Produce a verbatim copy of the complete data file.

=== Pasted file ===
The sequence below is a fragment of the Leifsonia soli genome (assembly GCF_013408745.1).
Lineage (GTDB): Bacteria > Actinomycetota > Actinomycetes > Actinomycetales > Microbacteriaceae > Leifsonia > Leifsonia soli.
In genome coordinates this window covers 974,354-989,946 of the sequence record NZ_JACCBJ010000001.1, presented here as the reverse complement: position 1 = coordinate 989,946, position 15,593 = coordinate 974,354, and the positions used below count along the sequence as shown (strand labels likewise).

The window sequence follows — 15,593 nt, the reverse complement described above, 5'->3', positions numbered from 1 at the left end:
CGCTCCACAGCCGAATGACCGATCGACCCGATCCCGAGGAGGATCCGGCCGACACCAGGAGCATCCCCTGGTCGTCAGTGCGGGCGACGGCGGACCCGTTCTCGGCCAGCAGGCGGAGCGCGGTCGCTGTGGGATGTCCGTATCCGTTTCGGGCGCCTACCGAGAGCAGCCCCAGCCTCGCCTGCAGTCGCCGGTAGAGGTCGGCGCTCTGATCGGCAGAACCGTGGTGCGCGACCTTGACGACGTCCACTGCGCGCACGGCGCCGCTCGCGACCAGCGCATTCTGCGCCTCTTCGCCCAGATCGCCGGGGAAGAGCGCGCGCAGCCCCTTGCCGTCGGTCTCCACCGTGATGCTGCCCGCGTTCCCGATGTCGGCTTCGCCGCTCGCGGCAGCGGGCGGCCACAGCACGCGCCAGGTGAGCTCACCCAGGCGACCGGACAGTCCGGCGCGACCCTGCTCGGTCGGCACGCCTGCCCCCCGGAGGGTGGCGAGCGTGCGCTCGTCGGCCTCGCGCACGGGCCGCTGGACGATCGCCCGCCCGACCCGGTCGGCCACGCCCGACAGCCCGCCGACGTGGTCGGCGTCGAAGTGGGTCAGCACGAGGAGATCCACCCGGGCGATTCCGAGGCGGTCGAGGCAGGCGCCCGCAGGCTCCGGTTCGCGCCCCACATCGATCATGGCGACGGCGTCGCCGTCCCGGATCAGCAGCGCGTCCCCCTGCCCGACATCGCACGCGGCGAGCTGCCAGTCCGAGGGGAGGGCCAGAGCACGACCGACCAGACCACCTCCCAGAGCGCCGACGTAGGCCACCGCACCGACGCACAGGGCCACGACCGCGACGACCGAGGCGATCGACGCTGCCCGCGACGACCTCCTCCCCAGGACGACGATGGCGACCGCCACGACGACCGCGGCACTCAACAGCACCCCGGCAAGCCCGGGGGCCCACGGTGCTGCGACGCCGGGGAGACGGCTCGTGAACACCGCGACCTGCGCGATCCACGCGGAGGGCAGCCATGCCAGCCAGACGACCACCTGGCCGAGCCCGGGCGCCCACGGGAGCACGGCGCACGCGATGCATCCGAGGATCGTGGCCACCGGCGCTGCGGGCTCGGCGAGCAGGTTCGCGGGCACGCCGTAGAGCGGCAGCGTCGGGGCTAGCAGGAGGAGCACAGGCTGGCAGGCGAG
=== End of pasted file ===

The sequence below is a fragment of the Leifsonia soli genome (assembly GCF_013408745.1).
Lineage (GTDB): Bacteria > Actinomycetota > Actinomycetes > Actinomycetales > Microbacteriaceae > Leifsonia > Leifsonia soli.
In genome coordinates this window covers 974,354-989,946 of the sequence record NZ_JACCBJ010000001.1, presented here as the reverse complement: position 1 = coordinate 989,946, position 15,593 = coordinate 974,354, and the positions used below count along the sequence as shown (strand labels likewise).

The window sequence follows — 15,593 nt, the reverse complement described above, 5'->3', positions numbered from 1 at the left end:
CGCTCCACAGCCGAATGACCGATCGACCCGATCCCGAGGAGGATCCGGCCGACACCAGGAGCATCCCCTGGTCGTCAGTGCGGGCGACGGCGGACCCGTTCTCGGCCAGCAGGCGGAGCGCGGTCGCTGTGGGATGTCCGTATCCGTTTCGGGCGCCTACCGAGAGCAGCCCCAGCCTCGCCTGCAGTCGCCGGTAGAGGTCGGCGCTCTGATCGGCAGAACCGTGGTGCGCGACCTTGACGACGTCCACTGCGCGCACGGCGCCGCTCGCGACCAGCGCATTCTGCGCCTCTTCGCCCAGATCGCCGGGGAAGAGCGCGCGCAGCCCCTTGCCGTCGGTCTCCACCGTGATGCTGCCCGCGTTCCCGATGTCGGCTTCGCCGCTCGCGGCAGCGGGCGGCCACAGCACGCGCCAGGTGAGCTCACCCAGGCGACCGGACAGTCCGGCGCGACCCTGCTCGGTCGGCACGCCTGCCCCCCGGAGGGTGGCGAGCGTGCGCTCGTCGGCCTCGCGCACGGGCCGCTGGACGATCGCCCGCCCGACCCGGTCGGCCACGCCCGACAGCCCGCCGACGTGGTCGGCGTCGAAGTGGGTCAGCACGAGGAGATCCACCCGGGCGATTCCGAGGCGGTCGAGGCAGGCGCCCGCAGGCTCCGGTTCGCGCCCCACATCGATCATGGCGACGGCGTCGCCGTCCCGGATCAGCAGCGCGTCCCCCTGCCCGACATCGCACGCGGCGAGCTGCCAGTCCGAGGGGAGGGCCAGAGCACGACCGACCAGACCACCTCCCAGAGCGCCGACGTAGGCCACCGCACCGACGCACAGGGCCACGACCGCGACGACCGAGGCGATCGACGCTGCCCGCGACGACCTCCTCCCCAGGACGACGATGGCGACCGCCACGACGACCGCGGCACTCAACAGCACCCCGGCAAGCCCGGGGGCCCACGGTGCTGCGACGCCGGGGAGACGGCTCGTGAACACCGCGACCTGCGCGATCCACGCGGAGGGCAGCCATGCCAGCCAGACGACCACCTGGCCGAGCCCGGGCGCCCACGGGAGCACGGCGCACGCGATGCATCCGAGGATCGTGGCCACCGGCGCTGCGGGCTCGGCGAGCAGGTTCGCGGGCACGCCGTAGAGCGGCAGCGTCGGGGCTAGCAGGAGGAGCACAGGCTGGCAGGCGAG